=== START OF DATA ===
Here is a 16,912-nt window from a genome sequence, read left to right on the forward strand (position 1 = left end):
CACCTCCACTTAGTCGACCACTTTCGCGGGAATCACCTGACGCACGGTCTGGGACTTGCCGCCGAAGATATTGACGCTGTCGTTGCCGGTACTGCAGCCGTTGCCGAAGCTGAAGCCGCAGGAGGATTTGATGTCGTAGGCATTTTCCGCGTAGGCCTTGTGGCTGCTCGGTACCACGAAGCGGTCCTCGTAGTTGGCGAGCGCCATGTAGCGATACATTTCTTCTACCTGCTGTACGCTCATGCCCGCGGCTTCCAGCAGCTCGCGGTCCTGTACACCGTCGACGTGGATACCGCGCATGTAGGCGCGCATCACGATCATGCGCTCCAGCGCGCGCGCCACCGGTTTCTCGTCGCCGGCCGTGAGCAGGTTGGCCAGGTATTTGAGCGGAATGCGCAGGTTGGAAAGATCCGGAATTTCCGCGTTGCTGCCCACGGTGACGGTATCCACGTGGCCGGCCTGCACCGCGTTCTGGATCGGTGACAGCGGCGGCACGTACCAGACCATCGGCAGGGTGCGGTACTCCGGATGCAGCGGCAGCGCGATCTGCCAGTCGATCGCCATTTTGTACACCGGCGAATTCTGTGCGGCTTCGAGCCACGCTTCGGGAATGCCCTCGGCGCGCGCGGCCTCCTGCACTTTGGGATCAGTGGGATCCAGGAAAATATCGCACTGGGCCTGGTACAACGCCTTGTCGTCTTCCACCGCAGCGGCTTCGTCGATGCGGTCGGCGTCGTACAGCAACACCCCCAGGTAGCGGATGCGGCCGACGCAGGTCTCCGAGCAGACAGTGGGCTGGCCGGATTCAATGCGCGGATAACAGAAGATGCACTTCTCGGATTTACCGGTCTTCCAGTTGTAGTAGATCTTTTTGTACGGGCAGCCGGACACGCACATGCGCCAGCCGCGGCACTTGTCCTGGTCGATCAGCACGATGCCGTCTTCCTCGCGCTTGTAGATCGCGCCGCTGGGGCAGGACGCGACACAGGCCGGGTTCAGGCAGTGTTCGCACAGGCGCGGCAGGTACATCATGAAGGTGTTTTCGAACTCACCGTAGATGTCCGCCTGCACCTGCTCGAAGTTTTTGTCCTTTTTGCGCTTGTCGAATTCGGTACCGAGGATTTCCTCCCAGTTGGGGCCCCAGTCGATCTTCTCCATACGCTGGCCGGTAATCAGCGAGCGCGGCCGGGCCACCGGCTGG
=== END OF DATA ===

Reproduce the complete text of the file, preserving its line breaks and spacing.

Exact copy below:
Here is a 16,912-nt window from a genome sequence, read left to right on the forward strand (position 1 = left end):
CACCTCCACTTAGTCGACCACTTTCGCGGGAATCACCTGACGCACGGTCTGGGACTTGCCGCCGAAGATATTGACGCTGTCGTTGCCGGTACTGCAGCCGTTGCCGAAGCTGAAGCCGCAGGAGGATTTGATGTCGTAGGCATTTTCCGCGTAGGCCTTGTGGCTGCTCGGTACCACGAAGCGGTCCTCGTAGTTGGCGAGCGCCATGTAGCGATACATTTCTTCTACCTGCTGTACGCTCATGCCCGCGGCTTCCAGCAGCTCGCGGTCCTGTACACCGTCGACGTGGATACCGCGCATGTAGGCGCGCATCACGATCATGCGCTCCAGCGCGCGCGCCACCGGTTTCTCGTCGCCGGCCGTGAGCAGGTTGGCCAGGTATTTGAGCGGAATGCGCAGGTTGGAAAGATCCGGAATTTCCGCGTTGCTGCCCACGGTGACGGTATCCACGTGGCCGGCCTGCACCGCGTTCTGGATCGGTGACAGCGGCGGCACGTACCAGACCATCGGCAGGGTGCGGTACTCCGGATGCAGCGGCAGCGCGATCTGCCAGTCGATCGCCATTTTGTACACCGGCGAATTCTGTGCGGCTTCGAGCCACGCTTCGGGAATGCCCTCGGCGCGCGCGGCCTCCTGCACTTTGGGATCAGTGGGATCCAGGAAAATATCGCACTGGGCCTGGTACAACGCCTTGTCGTCTTCCACCGCAGCGGCTTCGTCGATGCGGTCGGCGTCGTACAGCAACACCCCCAGGTAGCGGATGCGGCCGACGCAGGTCTCCGAGCAGACAGTGGGCTGGCCGGATTCAATGCGCGGATAACAGAAGATGCACTTCTCGGATTTACCGGTCTTCCAGTTGTAGTAGATCTTTTTGTACGGGCAGCCGGACACGCACATGCGCCAGCCGCGGCACTTGTCCTGGTCGATCAGCACGATGCCGTCTTCCTCGCGCTTGTAGATCGCGCCGCTGGGGCAGGACGCGACACAGGCCGGGTTCAGGCAGTGTTCGCACAGGCGCGGCAGGTACATCATGAAGGTGTTTTCGAACTCACCGTAGATGTCCGCCTGCACCTGCTCGAAGTTTTTGTCCTTTTTGCGCTTGTCGAATTCGGTACCGAGGATTTCCTCCCAGTTGGGGCCCCAGTCGATCTTCTCCATACGCTGGCCGGTAATCAGCGAGCGCGGCCGGGCCACCGGCTGG